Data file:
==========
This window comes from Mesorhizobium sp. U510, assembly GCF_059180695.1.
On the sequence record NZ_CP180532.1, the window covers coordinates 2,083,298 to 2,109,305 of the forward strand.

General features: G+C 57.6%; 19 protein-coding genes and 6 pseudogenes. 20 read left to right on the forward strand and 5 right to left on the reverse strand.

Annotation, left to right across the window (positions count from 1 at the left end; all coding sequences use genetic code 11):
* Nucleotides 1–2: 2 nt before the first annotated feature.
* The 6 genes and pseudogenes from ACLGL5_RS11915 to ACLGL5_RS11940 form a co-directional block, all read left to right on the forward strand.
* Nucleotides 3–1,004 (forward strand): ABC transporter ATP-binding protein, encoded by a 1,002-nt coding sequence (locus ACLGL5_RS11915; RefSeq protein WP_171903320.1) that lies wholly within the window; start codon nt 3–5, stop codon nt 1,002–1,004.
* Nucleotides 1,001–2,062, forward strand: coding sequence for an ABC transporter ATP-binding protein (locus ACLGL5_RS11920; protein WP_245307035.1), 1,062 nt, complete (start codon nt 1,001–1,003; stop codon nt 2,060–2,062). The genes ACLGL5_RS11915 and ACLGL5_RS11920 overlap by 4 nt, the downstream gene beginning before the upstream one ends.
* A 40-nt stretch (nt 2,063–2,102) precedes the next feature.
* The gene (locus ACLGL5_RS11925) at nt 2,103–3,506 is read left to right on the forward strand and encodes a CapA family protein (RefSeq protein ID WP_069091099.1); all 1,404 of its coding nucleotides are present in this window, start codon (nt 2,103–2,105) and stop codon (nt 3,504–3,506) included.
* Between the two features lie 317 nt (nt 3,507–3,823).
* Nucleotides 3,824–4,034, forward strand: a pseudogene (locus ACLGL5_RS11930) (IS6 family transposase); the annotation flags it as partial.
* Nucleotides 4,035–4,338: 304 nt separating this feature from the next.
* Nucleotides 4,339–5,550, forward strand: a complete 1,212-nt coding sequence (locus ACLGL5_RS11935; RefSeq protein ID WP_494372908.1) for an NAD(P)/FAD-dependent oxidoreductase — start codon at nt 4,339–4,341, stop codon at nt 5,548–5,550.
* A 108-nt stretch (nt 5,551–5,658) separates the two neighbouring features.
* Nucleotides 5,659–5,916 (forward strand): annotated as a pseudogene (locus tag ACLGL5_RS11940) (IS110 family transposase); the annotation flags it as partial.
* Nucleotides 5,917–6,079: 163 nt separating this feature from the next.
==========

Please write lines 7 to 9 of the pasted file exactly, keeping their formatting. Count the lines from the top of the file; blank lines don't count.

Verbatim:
* Nucleotides 3–1,004 (forward strand): ABC transporter ATP-binding protein, encoded by a 1,002-nt coding sequence (locus ACLGL5_RS11915; RefSeq protein WP_171903320.1) that lies wholly within the window; start codon nt 3–5, stop codon nt 1,002–1,004.
* Nucleotides 1,001–2,062, forward strand: coding sequence for an ABC transporter ATP-binding protein (locus ACLGL5_RS11920; protein WP_245307035.1), 1,062 nt, complete (start codon nt 1,001–1,003; stop codon nt 2,060–2,062). The genes ACLGL5_RS11915 and ACLGL5_RS11920 overlap by 4 nt, the downstream gene beginning before the upstream one ends.
* A 40-nt stretch (nt 2,063–2,102) precedes the next feature.